In honor of National Animal Advocacy Day on April 30, we’re running a special series on the blog this week to honor those individuals who dedicate their energies to standing up for animals. Meet our third profiled citizen lobbyist, Michelle Lombas of McComb, Mississippi.
Growing up as an only child in rural Mississippi, Michelle Lombas befriended animals early on.
“I had no neighborhood kids to play with, so animals were my family,” she says. “I even learned to swim by watching my Chihuahua dog-paddle.”
While she works full-time as a program coordinator for the City of McComb’s Department of Recreation, Michelle spends just as much time lobbying for animals. “I may be on my lunch hour trying to catch a stray dog,” says the 39-year-old, who has served as a responder for the ASPCA and the International Fund for Animal Welfare (IFAW) after Hurricanes Isaac and Sandy, and was deployed to Florida and Kentucky to care for animals seized by the ASPCA in cruelty cases. She also handles special projects for the St. Francis Animal Sanctuary in nearby Tylertown.
Most recently, Michelle organized a rally in Jackson and created a supporting Facebook page. “We had about 100 people show up in the freezing temperatures and sleet,” she recalls. “What I loved about the rally is it inspired people throughout the state. And we accomplished our goals: to increase public awareness; show law enforcement that we appreciate their enforcing anti-cruelty laws; and tell legislators we need tougher laws.
“In our state, animal protection laws aren’t where we’d like them to be, and law enforcement doesn’t always have resources to enforce those laws,” adds Michelle.
“Local and vocal advocates like Michelle are the sustaining force and life-blood of the animal welfare movement,” says Sherry Rout, the ASPCA’s State Legislative Director of the Southern Region. “They know their communities better than anyone else, and we’re honored to work with these unsung heroes.”
Michelle acknowledges it’s not always necessary to be attached to an organization to make a difference. “People should feel empowered to organize things themselves. So many times we sit back and think someone else is going to do it, but it needs to be all of us to create change.”
On a daily basis, she does just that. During this year’s extreme winter weather, she delivered dog houses to people in her community. “It doesn’t take a whole lot,” she says. “And the reward is knowing an animal is more comfortable or not suffering.”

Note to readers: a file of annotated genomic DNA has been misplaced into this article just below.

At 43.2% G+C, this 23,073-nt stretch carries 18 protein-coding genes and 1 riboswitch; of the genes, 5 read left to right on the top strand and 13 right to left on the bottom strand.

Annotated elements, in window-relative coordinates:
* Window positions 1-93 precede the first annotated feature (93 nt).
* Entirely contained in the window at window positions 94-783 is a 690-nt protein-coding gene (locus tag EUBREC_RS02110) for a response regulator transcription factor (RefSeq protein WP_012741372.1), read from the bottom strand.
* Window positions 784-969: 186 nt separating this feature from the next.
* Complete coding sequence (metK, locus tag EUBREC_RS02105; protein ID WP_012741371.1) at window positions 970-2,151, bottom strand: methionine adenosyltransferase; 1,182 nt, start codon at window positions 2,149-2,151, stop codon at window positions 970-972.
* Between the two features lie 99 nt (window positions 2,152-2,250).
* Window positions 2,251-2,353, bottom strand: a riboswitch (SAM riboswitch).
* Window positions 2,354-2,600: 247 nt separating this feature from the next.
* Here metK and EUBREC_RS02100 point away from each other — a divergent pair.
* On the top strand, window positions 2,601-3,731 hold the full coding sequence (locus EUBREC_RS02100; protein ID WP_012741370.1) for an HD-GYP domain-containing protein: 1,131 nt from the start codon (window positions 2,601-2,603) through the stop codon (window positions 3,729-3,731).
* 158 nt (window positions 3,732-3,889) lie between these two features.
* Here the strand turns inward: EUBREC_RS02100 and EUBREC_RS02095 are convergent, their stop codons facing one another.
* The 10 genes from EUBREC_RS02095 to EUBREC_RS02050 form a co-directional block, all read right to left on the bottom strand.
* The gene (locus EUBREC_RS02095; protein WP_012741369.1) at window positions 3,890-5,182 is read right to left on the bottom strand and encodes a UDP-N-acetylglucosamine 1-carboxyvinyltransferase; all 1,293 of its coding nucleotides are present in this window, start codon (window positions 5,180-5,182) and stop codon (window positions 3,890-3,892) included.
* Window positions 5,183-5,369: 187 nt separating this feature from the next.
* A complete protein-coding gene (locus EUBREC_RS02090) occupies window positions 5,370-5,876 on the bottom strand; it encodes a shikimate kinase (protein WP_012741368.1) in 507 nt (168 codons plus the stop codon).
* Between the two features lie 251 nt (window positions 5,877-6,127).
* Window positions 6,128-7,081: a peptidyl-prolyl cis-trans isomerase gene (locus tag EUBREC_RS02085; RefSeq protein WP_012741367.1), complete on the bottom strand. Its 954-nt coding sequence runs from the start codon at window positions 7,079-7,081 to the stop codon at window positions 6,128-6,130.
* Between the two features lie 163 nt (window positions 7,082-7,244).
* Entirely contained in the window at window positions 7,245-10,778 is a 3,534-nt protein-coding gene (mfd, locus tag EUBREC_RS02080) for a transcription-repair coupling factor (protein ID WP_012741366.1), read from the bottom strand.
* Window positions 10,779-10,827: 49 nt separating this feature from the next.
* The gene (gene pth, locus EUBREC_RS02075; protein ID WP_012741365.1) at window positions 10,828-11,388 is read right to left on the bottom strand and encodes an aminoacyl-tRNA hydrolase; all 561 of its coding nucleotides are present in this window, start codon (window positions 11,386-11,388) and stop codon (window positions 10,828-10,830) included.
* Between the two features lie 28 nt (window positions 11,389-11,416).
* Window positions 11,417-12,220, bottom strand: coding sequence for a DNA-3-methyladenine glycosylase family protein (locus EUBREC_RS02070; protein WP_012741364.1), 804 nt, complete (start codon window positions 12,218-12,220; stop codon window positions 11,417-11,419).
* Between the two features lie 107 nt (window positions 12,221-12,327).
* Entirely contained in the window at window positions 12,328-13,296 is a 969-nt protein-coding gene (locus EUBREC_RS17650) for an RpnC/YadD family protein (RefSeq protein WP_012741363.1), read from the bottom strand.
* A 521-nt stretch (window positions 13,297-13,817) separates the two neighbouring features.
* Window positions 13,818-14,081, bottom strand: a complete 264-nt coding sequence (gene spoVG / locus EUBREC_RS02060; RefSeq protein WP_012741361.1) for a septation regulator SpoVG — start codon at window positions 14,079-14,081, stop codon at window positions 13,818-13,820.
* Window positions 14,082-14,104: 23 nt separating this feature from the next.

“Many times it’s not about cruelty,” she adds. “When I deliver hay or blankets, I see that people are suffering, too.”
At home, Michelle and her husband Louis’ four Weimaraners are their children, along with two permanent fosters, a pit bull and black Lab. Their home is also a haven for 43 ducks—mallard, Muscovy, Indian runner and Peking, among others—and the occasional flock of Canada geese.
Michelle began her animal welfare efforts in earnest after Hurricane Katrina, when she saw how people risked or lost their lives because they refused to evacuate without their pets.
“Katrina prompted me to go from ‘somebody needs to,’ to ‘somebody’s going to,’” she states. “That’s when I took action. Sometimes it’s nothing more than a phone call, or buying a bale of hay to distribute.”
Other times, it’s calling legislators who don’t always like to hear from animal advocates. “I’m a vote,” she says. “There are many more animal lovers than there are Democrats or Republicans, conservatives or liberals. The ASPCA has given me the tools to know what to say and how to say it. Speaking for those who can’t is my opportunity to make a positive difference.”
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It’s no secret that people love kittens, so when Buddy came to the ASPCA at the age of 6 months, we assumed he’d be adopted right away. But Buddy is all personality—feisty and finicky—and his behavior just wasn’t clicking with potential adopters. Before we knew it, a year had gone by and he was still waiting for a home. Though we never imagined that Buddy would have such a long stay at our Adoption Center, it turns out that he was just waiting for the perfect people to come along. Those people were Neysa and her boyfriend, Bijan, who proved that in the end, all Buddy needed was a friend. Here is their Happy Tail.
“After my landlord agreed to let Bijan and I get a cat, we both began searching online,” recalls Neysa. The young couple browsed through the adoptable cats on ASPCA.org separately, and without even consulting each other, both selected Buddy as the cat they would like to adopt. “I had very interactive cats in the past, and Bijan grew up with dogs, so we knew we wanted an animal that was outgoing.” From the moment they spotted Buddy’s face online, it was meant to be.